10th Regiment, Advanced Camp (CLC) Cadets attend the Commitment and Army Profession Seminar (CAPS) at Elizabethtown Community and Technical College (ECTC) in Elizabethtown, Ky., August 12, to listen to Gen. David G. Perkins, Commanding General of the U.S. Army Training and Doctrine Command (TRADOC).
Perkins spoke with the Cadets about the Army doctrine and leader development, stressing the importance of personal development as well.
“I recommend that early on you figure out how you can continuously develop yourself,” Perkins said, “you have to think about the big ideas and you have to think about the Army vision before you start whatever it is you need to do.”
Cadet Mark Von Cappeln, Rutgers University – Newark, said he felt the personal development points stuck out to him the most.
“It was awesome to hear a four-star general talk to us about our futures and expectations from us as leaders,” Cappeln said. “He talked to us about being doers and how to develop as leaders personally. You need to be on the same level with your soldiers to show them that you are able to do the same things that you are expecting them to do as well.”
After his keynote speech, Perkins took questions from the Cadets in the audience on leadership, challenges he foresees for the future, and dependency on the doctrine.
“My experience is if you have great subordinates that make a great team, what happens is they exploit the initiative without you having to correct them.” “If you exploit the initiative then you are able to problem-solve to find a position of advantage that you did not have before.”
Perkins explained that other militaries believe the U.S. Army is too dependent on its chain of command.
“The United States Army is a concept based doctrine driven organization. Not all other militaries are, but we are,” Perkins advised. “What we have seen throughout the world is that it has been like-skill against like-skill conflict, but now what we are seeing lately is that the enemy is trying to find our weaknesses and pull it apart, especially with what we are dependent on.”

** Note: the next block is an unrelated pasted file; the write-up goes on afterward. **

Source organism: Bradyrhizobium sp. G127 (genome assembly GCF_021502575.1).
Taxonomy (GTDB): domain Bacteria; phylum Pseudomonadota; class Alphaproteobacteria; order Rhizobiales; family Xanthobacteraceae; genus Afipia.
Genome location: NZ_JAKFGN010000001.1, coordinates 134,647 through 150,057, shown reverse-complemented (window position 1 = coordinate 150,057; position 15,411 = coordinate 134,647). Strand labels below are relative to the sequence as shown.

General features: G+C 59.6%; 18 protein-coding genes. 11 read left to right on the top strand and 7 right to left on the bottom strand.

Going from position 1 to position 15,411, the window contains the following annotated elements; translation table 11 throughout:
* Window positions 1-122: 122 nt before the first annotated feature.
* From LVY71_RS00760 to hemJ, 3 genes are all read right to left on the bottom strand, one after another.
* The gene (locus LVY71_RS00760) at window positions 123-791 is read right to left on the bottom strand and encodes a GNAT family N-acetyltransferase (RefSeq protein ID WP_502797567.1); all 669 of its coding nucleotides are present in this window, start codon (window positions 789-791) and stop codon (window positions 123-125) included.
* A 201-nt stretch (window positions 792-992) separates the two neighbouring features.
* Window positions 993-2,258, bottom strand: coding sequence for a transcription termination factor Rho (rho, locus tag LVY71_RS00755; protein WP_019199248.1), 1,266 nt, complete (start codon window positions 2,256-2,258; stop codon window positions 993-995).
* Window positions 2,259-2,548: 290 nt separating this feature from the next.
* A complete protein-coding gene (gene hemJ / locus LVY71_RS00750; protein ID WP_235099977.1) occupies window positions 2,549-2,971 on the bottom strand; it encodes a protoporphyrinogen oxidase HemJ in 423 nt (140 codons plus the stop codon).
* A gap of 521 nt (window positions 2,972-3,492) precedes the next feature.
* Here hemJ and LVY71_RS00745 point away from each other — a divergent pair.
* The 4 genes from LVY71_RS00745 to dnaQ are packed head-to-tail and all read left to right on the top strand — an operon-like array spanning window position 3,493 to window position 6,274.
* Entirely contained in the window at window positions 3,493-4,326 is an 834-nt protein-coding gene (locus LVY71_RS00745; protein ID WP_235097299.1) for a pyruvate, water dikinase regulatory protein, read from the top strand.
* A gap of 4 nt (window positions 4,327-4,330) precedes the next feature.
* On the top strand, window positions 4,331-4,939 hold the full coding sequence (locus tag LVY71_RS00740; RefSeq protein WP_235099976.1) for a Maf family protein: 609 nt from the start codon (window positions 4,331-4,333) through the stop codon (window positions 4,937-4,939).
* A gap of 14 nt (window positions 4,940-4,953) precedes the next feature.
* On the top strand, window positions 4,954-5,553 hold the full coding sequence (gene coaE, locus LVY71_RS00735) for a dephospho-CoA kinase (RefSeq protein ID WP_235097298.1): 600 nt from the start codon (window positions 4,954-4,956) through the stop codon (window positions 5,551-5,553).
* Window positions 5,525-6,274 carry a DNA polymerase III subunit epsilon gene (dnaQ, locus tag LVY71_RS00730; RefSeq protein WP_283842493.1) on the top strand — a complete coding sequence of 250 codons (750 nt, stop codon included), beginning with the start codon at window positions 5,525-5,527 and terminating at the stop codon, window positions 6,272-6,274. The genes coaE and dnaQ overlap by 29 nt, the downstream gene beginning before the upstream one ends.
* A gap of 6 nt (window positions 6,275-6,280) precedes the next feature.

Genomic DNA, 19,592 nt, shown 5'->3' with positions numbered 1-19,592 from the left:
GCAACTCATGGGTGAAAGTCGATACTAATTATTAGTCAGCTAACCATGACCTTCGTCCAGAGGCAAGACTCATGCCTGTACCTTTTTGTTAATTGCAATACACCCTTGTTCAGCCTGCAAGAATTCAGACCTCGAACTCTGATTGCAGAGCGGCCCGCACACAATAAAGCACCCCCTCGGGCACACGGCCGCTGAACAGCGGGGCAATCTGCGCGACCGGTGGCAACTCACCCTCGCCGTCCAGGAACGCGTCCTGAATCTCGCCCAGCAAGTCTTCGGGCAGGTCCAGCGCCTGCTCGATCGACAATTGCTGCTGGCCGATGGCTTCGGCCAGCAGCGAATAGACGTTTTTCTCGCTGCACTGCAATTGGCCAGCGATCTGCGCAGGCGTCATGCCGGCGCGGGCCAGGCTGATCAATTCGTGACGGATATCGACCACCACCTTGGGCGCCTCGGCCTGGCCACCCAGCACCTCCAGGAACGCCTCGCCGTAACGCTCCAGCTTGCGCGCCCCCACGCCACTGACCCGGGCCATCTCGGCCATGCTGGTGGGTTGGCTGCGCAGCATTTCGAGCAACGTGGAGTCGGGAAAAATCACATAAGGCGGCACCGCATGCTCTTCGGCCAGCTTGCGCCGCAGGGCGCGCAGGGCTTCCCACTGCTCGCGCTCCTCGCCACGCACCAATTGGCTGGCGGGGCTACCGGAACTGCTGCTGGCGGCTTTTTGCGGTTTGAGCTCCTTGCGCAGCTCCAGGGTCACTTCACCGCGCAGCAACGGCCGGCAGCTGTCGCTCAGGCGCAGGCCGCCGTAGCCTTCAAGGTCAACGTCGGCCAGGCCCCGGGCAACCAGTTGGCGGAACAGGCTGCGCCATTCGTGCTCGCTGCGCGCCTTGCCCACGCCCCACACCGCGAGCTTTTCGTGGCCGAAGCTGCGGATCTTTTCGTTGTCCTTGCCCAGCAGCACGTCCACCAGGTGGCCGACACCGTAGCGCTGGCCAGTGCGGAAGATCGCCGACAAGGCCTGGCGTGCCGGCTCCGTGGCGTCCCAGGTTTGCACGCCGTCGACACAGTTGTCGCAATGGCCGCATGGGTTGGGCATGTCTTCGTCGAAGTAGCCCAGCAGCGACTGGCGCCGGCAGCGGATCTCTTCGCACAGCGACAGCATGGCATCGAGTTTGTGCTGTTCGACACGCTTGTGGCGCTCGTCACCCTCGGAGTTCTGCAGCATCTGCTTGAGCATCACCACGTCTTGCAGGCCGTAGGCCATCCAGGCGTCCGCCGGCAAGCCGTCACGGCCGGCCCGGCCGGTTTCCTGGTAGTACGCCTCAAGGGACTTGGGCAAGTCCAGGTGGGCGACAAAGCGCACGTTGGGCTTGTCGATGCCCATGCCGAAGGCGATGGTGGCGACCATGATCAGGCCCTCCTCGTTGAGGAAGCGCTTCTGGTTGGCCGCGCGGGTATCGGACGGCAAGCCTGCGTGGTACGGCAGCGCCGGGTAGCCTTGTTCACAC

In a surprising move that left the Cadets in the audience speechless, Perkins removed his velcro rank from his chest and placed it on a Cadet beside him.
“I would return to the bottom again,” Perkins said when discussing the importance of leadership development in the chain of command. “The Army was formed soldier to soldier, sergeant to sergeant, and lieutenant to lieutenant to become what it is today and it can be destroyed the same way.”
Cadet Easton Haslam, Virginia Military Institute, was the lucky Cadet who was able to wear Perkins’ four-star rank.
“I really did enjoy the speech, I liked being able to hear from Gen. Perkins. I wasn’t expecting him to place his rank on my chest, it was a really cool feeling,” Haslam said.
Haslam said he felt humbled by the experience and appreciated hearing more about the importance of trust between a Soldier and Officer from Perkins.
“Gen. Perkins talked about trust being the keystone to everything we do and that really stuck out to me. I think that if people trust you as a leader then they will follow you and do what needs to be done effectively.”